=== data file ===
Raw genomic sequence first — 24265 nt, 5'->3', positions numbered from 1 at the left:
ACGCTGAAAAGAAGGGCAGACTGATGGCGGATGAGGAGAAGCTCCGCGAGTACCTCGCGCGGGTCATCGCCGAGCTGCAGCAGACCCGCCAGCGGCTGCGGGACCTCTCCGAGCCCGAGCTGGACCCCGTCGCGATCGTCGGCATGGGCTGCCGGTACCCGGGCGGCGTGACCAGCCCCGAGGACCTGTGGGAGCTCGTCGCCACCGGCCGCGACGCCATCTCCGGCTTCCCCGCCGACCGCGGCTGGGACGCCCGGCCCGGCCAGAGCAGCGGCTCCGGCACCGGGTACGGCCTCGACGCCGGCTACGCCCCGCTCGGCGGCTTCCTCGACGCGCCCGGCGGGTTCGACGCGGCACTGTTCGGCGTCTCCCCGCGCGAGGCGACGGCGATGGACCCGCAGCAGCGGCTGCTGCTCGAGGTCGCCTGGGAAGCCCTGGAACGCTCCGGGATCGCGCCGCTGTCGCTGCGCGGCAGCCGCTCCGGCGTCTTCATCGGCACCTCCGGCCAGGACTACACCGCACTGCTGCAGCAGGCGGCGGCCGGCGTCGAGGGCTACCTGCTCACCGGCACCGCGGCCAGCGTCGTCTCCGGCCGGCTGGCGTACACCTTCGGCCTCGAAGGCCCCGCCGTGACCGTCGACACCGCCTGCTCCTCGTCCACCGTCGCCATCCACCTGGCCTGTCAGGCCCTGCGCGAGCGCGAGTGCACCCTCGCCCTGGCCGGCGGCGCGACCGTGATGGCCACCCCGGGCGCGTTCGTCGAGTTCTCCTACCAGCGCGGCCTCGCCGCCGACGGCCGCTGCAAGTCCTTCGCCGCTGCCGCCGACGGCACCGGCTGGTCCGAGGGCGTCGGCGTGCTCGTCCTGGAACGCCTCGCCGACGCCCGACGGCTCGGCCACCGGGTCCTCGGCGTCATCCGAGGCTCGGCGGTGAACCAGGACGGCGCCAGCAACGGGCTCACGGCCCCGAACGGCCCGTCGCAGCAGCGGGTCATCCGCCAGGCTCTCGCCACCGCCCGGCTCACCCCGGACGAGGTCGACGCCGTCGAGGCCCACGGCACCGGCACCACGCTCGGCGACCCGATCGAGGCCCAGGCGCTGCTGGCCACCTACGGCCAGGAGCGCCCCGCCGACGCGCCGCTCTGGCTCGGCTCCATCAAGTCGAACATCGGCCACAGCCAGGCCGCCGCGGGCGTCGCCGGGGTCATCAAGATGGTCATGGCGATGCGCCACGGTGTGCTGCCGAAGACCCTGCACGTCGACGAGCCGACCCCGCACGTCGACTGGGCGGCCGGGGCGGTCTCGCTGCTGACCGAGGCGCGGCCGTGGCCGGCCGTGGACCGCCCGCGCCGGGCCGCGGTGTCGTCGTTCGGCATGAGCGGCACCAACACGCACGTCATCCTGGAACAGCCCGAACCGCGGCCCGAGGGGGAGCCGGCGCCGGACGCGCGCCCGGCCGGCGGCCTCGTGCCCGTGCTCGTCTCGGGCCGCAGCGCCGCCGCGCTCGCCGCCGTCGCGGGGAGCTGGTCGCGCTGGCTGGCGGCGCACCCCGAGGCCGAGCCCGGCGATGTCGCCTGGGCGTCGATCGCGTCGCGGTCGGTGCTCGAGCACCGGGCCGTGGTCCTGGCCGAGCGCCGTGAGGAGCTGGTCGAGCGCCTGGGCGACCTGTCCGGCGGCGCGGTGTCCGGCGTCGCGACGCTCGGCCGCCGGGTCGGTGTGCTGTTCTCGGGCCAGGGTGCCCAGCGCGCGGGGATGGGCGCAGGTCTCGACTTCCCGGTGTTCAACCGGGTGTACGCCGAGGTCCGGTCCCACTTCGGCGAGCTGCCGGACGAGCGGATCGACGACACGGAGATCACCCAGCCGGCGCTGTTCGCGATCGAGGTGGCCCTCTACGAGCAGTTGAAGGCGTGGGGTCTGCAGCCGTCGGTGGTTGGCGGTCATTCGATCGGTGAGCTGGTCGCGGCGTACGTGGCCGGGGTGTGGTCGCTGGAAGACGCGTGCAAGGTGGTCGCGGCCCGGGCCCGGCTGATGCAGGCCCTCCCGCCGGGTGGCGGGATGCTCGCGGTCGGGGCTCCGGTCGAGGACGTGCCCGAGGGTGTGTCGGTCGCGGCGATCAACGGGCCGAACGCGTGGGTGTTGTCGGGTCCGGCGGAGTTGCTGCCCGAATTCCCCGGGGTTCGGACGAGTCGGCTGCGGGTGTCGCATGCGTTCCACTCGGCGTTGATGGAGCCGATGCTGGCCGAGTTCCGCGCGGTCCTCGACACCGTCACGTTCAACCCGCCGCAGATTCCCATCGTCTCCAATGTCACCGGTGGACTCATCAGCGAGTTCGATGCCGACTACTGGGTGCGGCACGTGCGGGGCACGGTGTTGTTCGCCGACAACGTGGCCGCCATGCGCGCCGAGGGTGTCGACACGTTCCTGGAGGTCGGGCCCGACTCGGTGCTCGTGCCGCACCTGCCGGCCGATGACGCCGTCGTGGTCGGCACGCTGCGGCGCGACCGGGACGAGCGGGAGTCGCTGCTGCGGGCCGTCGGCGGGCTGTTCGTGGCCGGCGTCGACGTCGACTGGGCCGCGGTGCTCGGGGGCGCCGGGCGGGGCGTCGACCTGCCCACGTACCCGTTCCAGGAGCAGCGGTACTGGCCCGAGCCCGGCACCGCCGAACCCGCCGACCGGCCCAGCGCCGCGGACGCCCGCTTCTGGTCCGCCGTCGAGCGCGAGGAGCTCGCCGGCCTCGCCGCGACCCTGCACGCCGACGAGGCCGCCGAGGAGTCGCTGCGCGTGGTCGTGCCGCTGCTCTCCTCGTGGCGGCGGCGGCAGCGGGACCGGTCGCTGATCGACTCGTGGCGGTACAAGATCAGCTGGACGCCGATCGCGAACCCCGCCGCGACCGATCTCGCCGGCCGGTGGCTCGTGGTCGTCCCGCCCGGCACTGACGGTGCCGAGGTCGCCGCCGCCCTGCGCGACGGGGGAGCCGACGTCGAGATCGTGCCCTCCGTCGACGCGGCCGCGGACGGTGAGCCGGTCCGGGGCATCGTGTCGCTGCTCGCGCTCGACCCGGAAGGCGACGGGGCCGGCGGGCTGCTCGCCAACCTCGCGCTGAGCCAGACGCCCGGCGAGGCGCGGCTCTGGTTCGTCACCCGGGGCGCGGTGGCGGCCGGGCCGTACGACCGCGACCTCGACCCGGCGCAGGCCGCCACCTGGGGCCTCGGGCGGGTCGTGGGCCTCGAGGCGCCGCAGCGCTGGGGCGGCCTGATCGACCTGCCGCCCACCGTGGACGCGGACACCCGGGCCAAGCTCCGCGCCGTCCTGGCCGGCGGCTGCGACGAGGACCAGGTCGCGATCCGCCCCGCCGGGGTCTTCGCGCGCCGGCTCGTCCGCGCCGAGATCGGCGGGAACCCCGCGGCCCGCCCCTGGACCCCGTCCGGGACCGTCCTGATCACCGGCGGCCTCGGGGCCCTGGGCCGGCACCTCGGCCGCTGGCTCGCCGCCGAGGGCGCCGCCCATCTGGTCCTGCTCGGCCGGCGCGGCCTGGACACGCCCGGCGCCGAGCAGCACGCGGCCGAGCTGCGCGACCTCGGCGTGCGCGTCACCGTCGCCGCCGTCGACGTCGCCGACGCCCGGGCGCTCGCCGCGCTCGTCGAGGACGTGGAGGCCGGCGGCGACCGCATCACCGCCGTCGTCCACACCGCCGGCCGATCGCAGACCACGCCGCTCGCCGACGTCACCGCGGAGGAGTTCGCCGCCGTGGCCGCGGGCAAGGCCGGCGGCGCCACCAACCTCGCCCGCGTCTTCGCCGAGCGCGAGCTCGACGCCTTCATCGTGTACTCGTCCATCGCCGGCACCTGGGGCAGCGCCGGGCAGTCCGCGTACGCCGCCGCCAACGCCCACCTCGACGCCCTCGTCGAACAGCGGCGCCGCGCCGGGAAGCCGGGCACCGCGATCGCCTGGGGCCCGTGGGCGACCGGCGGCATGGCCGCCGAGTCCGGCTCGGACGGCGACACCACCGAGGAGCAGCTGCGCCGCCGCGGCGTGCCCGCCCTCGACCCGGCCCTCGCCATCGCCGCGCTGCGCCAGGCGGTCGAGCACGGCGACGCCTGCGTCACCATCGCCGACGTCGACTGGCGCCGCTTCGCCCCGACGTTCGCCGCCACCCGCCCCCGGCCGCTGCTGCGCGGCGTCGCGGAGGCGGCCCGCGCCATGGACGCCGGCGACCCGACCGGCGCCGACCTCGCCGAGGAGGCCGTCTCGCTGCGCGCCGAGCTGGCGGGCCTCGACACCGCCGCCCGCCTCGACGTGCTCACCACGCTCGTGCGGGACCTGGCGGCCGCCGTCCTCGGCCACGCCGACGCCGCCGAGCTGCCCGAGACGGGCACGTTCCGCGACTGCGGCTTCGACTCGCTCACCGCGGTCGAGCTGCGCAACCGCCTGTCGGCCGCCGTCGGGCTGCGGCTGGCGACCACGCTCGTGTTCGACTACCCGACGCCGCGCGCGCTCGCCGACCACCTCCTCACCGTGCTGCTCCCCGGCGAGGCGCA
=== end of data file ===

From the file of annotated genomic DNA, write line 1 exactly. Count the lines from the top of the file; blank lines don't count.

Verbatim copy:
Raw genomic sequence first — 24265 nt, 5'->3', positions numbered from 1 at the left: